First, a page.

Panasonic Amagasaki
Will buy in more panels to increase competitiveness, and look for customers for smaller displays

UPDATE: Panasonic plans exit from plasma TV business

Panasonic has announced a shake-up of its TV panel manufacturing, which will see reductions of both LCD and plasma production capacity, and more LCD panels being bought in from external suppliers.

The company, whose TV division has lost money for the last four years and isn't expected to turn a profit in 2012-13, has been forced to seek ways to reduce costs and try to make more money from its current production capacity.

Panasonic will cut production of LCD panels for TVs this year, and again in 2013-14, and concentrate instead on more profitable sales of panels for tablets, smartphones and the like. It's reported that the recently-announced OLED development joint venture between Panasonic and Sony is developing a smartphone OEL (organic electroluminescent) panel that's both thinner than an LCD panel of the same size and consumes less energy.

It will buy in more LCD TV panels from outside sources such as LG Display, which it already uses, increasing the amount of panels it buys in to at least 70% of its requirement this financial year, and more in 2013-14.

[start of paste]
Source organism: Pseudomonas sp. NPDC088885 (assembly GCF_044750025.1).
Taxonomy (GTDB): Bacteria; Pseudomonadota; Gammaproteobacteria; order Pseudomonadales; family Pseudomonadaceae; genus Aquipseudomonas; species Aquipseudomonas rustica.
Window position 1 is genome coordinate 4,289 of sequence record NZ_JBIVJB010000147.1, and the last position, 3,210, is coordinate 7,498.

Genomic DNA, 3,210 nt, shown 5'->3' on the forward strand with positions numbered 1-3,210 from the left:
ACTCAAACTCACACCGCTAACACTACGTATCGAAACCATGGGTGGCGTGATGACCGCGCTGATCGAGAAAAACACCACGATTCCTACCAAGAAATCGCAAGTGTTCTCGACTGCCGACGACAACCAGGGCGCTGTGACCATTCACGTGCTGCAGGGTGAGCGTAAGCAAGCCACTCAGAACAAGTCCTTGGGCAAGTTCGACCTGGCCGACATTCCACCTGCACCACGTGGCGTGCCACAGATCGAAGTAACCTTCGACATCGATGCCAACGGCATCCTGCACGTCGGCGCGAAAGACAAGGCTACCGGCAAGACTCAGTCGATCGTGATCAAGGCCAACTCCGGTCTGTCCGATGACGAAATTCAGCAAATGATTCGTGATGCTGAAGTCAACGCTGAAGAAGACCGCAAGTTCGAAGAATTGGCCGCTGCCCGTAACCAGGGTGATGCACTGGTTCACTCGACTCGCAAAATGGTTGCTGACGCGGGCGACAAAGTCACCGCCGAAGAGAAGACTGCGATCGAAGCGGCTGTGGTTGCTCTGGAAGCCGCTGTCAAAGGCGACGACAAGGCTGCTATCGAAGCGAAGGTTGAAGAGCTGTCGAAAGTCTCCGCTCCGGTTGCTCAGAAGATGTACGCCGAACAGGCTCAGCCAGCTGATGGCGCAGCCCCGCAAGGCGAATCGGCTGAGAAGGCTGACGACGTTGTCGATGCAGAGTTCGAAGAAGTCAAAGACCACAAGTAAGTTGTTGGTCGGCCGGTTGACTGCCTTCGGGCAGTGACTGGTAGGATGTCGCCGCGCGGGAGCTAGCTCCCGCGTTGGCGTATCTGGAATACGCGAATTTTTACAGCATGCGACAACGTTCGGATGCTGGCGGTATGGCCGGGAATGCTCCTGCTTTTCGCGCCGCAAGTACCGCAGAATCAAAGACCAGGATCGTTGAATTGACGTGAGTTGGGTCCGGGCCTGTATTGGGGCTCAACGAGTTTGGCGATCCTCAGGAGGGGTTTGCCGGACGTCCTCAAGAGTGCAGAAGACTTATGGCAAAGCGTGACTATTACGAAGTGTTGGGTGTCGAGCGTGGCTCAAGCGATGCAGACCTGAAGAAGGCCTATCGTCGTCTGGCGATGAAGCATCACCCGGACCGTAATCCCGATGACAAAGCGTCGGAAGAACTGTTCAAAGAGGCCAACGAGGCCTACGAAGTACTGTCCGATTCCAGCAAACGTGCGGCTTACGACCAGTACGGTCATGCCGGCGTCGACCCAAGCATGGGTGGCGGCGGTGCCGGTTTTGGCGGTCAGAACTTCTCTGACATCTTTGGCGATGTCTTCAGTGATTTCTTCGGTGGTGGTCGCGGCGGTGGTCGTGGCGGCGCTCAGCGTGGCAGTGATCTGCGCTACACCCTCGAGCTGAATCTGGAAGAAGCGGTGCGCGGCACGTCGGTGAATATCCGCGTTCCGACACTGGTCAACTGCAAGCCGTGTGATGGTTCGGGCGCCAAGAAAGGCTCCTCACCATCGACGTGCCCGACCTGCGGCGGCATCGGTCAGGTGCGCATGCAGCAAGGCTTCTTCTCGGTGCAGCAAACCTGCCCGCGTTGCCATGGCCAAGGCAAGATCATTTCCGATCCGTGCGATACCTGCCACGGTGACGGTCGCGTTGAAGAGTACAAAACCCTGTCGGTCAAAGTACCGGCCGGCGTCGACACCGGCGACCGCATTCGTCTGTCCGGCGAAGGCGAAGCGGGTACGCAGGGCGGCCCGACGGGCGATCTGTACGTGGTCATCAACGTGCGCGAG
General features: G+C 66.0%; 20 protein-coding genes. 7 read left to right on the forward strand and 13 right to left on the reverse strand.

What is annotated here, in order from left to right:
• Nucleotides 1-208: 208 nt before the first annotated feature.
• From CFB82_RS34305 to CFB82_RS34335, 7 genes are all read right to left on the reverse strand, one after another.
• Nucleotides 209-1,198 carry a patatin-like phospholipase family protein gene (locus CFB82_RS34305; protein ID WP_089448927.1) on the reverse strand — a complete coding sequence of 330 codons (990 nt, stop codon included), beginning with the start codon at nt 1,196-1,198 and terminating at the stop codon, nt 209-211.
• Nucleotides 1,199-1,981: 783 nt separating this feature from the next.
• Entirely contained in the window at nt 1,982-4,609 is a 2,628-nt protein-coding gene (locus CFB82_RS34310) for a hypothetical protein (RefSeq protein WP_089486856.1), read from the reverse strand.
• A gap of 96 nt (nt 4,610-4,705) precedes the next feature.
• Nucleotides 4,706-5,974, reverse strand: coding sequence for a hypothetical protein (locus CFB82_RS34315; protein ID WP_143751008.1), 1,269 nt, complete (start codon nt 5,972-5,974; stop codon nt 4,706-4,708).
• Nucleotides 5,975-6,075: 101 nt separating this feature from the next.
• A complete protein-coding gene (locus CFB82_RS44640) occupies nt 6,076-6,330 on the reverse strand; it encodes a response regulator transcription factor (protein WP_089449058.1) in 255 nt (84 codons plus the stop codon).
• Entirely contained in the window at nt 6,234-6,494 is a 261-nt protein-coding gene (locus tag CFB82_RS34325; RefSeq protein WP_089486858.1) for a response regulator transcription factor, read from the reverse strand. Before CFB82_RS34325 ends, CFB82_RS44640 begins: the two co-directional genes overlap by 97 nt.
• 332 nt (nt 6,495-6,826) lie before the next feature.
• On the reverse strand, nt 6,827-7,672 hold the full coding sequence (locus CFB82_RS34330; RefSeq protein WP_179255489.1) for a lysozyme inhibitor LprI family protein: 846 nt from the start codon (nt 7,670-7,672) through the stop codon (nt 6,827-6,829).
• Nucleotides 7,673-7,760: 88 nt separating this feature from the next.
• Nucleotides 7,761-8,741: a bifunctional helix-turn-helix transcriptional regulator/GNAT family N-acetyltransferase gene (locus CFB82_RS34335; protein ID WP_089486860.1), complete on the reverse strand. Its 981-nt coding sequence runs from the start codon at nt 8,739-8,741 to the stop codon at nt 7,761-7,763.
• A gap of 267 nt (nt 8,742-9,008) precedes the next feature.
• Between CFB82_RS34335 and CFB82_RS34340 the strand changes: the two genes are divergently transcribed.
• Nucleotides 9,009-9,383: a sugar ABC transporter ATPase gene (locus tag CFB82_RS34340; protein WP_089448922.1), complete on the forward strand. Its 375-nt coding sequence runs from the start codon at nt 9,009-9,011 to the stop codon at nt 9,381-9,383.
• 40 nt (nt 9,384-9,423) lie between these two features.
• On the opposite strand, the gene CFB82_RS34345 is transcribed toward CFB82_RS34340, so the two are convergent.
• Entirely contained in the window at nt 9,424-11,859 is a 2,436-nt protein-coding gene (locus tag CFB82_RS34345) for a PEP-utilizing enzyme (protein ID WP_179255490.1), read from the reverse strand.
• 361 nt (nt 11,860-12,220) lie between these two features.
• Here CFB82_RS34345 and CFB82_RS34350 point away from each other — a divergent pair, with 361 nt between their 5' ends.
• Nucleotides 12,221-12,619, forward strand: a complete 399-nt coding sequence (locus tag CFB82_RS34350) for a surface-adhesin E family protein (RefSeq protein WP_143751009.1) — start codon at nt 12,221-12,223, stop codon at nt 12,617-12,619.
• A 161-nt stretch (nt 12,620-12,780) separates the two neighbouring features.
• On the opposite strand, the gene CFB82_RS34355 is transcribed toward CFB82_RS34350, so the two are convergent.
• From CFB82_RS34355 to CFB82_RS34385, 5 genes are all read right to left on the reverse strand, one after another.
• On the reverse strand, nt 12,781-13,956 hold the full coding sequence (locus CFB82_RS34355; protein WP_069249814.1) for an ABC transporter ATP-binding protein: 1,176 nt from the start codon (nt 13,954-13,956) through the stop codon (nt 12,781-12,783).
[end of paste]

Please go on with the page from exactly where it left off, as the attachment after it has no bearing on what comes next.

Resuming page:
It's all a matter of cutting costs, as overseas manufacturers can make panels at a lower price than those in Japan.

More after the break

Panasonic's Himeji plant (above), which is already split between TV and smaller panels, will boost the proportion of its capacity used for smaller displays to more than 50%, but will still make LCD TV panels for those manufacturers it supplies.

Its Amagasaki plasma panel plant (above) will also reduce production of TV displays this year, while boosting output of panels used for electronic signs.

But Panasonic isn't getting out of the TV business: it's expected that its LCD TV sales with move up a little year on year to around 13m sets, although plasma sales will fall by half to around 2.5m.

The Panasonic move will leave Sharp's Sakai plant, now run as a joint venture with Taiwan-based contract electronics manufacturing giant Hon Hai, as Japan's only factory mainly making display panels for TVs.

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